From best-sellers to sex surveys, the U.S. has a history of keeping controversial texts off shelves, even though the First Amendment should be protecting books from such a fate.
Under the First Amendment, the U.S. government cannot outright ban literature in the United States, but as Mark Crispin Miller, author and professor of media studies at New York University, explained, books can be hidden from public view or written off as conspiracy theory in order to prevent people from reading them.
While censorship is often conducted by corporations and governments to prevent words, images or ideas from entering the mainstream, censorship of literature has been around as early as 399 B.C. and has affected intellectuals and philosophers such as Socrates.
Currently, materials most likely to be censored contain sexually explicit content, offensive language, unsuitable material for children, gay themes, objectionable religious views, nudity, racism and sexual education, according to the American Library Association.
According to the American Civil Liberties Union, “The urge to censor is hardly the monopoly of any political group. But the greatest threat today comes from the fundamentalist right, with its ideological hostility to other religious or philosophical systems, to homosexuality, to sex education, and indeed to the basic idea of secular education.”
In order to bring awareness to the issue of censorship in the U.S., the American Library Association hosts an annual Banned Books Week. It encourages libraries, schools and bookstores to draw attention to the harms that can occur to society and individual freedoms if books are censored.
“Whether in print or digital format, books are a precious resource, providing us with information, entertainment, opinions, ideas, and a window on lives far different from our own,” wrote Molly Raphael, president of the American Library Association, in a piece to remind Americans that censorship still exists, even with the existence of the Internet.
“Free access to books and ideas is the foundation of our government and our society, enabling every person to become an educated participant in our democratic republic.”
Between 2000 and 2009, there were 5,099 challenges reported to or recorded by the Office for Intellectual Freedom. In 2012, there were 464 challenges, marking a 25 percent increase from 2011, but still low compared to the number of challenges seen in the 1980s and 1990s — especially considering the Office for Intellectual Freedom simplified the process of challenging books. In 2013, there were 307 challenges, including to the books “The Hunger Games” and “Fifty Shades of Grey.”
Since some books that are challenged end up disappearing from libraries and bookstore shelves, the Forbidden Bookshelf is working to restore Americans’ access to censored literature by making these pieces available in an e-book format.
Forbidden Bookshelf recently shared five books it will re-release to the public, which inspired MintPress News to find five other pieces of literature that contain material so controversial that they have had to be removed from libraries and classrooms.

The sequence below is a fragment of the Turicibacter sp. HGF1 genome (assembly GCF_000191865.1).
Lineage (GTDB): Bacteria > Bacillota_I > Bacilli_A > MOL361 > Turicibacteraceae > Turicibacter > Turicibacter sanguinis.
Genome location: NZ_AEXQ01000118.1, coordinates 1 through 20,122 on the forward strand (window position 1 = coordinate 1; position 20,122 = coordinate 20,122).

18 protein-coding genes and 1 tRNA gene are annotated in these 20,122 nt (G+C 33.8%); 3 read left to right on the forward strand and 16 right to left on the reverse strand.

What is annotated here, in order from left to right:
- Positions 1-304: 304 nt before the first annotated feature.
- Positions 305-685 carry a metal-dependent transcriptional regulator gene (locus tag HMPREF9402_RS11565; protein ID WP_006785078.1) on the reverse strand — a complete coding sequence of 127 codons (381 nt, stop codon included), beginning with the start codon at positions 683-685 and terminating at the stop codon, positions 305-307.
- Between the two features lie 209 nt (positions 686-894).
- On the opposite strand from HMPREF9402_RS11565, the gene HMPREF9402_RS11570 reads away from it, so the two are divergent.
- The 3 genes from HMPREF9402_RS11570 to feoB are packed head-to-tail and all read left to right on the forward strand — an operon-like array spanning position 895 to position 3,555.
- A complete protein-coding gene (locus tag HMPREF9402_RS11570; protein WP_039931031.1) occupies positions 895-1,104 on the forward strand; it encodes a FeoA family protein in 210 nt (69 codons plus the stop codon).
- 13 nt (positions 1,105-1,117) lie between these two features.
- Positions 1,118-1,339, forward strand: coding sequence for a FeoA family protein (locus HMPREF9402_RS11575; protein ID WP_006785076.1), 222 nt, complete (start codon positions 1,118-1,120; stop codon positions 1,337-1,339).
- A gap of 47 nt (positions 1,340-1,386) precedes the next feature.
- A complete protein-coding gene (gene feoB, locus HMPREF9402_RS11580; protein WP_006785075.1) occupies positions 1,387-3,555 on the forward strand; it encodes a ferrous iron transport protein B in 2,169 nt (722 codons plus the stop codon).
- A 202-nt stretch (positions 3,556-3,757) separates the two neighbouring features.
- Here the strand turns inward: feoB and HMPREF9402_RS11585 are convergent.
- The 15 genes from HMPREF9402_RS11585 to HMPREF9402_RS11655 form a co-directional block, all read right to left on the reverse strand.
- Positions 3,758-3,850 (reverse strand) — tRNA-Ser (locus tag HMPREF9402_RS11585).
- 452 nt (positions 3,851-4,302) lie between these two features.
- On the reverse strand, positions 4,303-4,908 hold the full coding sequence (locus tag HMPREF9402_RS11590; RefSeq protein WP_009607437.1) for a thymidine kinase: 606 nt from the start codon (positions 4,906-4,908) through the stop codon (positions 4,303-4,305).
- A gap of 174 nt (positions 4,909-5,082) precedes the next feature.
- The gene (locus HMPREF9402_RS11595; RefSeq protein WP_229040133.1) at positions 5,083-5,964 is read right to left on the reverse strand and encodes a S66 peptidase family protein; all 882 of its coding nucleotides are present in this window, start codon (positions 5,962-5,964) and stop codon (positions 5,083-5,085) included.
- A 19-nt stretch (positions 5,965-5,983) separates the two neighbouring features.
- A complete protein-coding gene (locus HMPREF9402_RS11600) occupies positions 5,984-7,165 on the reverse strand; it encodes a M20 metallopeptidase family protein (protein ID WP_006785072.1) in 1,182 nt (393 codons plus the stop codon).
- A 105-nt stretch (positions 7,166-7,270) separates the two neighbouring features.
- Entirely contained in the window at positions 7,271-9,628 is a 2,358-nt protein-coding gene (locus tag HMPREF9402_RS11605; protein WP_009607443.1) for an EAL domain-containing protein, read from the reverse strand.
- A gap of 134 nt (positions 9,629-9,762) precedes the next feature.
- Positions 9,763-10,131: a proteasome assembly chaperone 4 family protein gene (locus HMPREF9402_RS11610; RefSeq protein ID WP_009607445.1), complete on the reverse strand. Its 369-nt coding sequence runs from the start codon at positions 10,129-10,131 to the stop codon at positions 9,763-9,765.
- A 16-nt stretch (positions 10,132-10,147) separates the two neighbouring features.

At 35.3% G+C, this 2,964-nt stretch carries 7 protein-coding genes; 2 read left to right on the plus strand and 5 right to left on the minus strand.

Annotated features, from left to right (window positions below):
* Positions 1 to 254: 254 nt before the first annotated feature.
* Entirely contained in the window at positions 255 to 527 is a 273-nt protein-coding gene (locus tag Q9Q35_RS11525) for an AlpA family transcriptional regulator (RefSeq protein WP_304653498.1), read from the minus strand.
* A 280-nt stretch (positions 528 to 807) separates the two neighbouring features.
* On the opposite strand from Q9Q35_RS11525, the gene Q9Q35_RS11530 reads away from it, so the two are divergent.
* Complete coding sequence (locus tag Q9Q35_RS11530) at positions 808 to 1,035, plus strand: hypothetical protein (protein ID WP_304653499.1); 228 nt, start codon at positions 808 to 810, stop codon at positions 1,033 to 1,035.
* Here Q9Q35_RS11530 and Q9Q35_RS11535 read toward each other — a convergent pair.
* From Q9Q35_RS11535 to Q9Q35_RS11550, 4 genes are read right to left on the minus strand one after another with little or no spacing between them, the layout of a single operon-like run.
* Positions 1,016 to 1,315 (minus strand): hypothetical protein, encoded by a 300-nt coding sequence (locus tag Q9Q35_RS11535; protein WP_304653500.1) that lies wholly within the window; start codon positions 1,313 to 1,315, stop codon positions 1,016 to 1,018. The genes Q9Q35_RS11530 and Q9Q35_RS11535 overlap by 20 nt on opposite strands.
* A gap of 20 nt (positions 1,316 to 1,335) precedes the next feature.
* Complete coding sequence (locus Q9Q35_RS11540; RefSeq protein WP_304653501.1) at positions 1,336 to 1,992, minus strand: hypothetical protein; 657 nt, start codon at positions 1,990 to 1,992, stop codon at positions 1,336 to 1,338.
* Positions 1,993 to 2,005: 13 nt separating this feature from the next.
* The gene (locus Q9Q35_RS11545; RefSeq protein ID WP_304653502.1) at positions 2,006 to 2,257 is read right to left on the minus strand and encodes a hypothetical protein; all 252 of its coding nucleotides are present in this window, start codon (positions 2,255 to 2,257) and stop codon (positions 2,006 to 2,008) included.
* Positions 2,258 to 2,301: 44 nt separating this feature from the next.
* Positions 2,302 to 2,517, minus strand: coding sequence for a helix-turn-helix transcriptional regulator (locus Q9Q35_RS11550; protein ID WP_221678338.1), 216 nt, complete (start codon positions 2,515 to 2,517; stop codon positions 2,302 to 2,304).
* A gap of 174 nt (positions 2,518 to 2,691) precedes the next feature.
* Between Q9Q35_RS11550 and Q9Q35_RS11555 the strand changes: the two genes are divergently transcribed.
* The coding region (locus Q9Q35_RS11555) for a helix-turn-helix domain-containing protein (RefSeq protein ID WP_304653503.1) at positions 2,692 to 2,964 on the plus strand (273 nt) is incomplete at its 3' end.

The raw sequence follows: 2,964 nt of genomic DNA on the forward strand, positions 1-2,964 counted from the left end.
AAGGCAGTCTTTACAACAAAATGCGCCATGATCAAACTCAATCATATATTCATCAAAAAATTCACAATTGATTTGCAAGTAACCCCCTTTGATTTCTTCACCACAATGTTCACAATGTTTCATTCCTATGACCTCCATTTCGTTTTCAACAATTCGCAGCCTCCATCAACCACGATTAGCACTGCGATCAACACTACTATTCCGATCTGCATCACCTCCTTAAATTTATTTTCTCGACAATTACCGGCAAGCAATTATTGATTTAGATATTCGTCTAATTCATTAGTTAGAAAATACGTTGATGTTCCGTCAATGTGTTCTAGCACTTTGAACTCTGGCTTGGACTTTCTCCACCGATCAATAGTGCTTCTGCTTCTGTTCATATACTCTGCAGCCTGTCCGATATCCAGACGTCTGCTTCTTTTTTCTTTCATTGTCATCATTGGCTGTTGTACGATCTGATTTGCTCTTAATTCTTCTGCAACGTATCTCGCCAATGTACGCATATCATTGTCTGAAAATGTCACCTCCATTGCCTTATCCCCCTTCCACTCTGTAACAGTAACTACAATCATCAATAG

1. The Adventures of Huckleberry Finn, Mark Twain, 1884
One of the most frequently challenged books in the U.S. is Mark Twain’s “The Adventures of Huckleberry Finn.” It was first banned in Concord, Massachusetts, in 1885, as it was viewed as “trash and suitable only for the slums.” While some see the book as historically and culturally important, it is still challenged and banned in some parts of the U.S. because of its frequent use of racial slurs. Although such disparaging language was part of the everyday vocabulary when Twain wrote the novel, many argue that the book should be banned because it is “racially insensitive,” “oppressive” and “perpetuates racism” against blacks, Native Americans and poor white Americans.
2. Gone With the Wind, Margaret Mitchell, 1936
Its reputation as one of the best-selling novels of all time hasn’t stopped efforts to censor the Pulitzer Prize-winning story of the spoiled daughter of a Southern plantation owner before, during and after the Civil War. While the book has been praised for its criticism of the South’s positive outlooks on slavery and racist attitudes, Mitchell’s inclusion of words like “damn” and “whore” has also given as reasons why the book should no longer be available to the public.
3. The Jungle, Upton Sinclair, 1906
Despite being credited with leading to the creation of the Food and Drug Administration and meat inspections, Sinclair’s story — first published in serial form in a socialist newspaper — was initially classified as a dangerous, socialist text. Though Sinclair’s story was never officially banned in the U.S. and, in fact, has been used to teach generations of American students about muckraking and yellow journalism in social studies classes, publishers have been accused of changing the text to appease corporations.
4. Our Bodies, Ourselves, Boston Women’s Health Book Collective, 1971
Fictional tales aren’t the only ones that are challenged and subject to censorship, which is evident by the attempts during the 1970s to ban a text about female anatomy and sexuality. One public library that opted to remove the book from its collection said the book “promotes homosexuality and perversion” — since the word “vagina” remains taboo in the U.S., few are surprised about motions to keep this book off shelves.
5. Sexual Behavior in the Human Male, Alfred C. Kinsey, 1948
The number one reason a book is censored is because of sexual content. For this reason, it should come as no surprise that a survey in which men and women were questioned about their sex lives didn’t receive a warm welcome. Though Alfred Kinsey’s survey was the first of its kind, it remains a controversial text even today.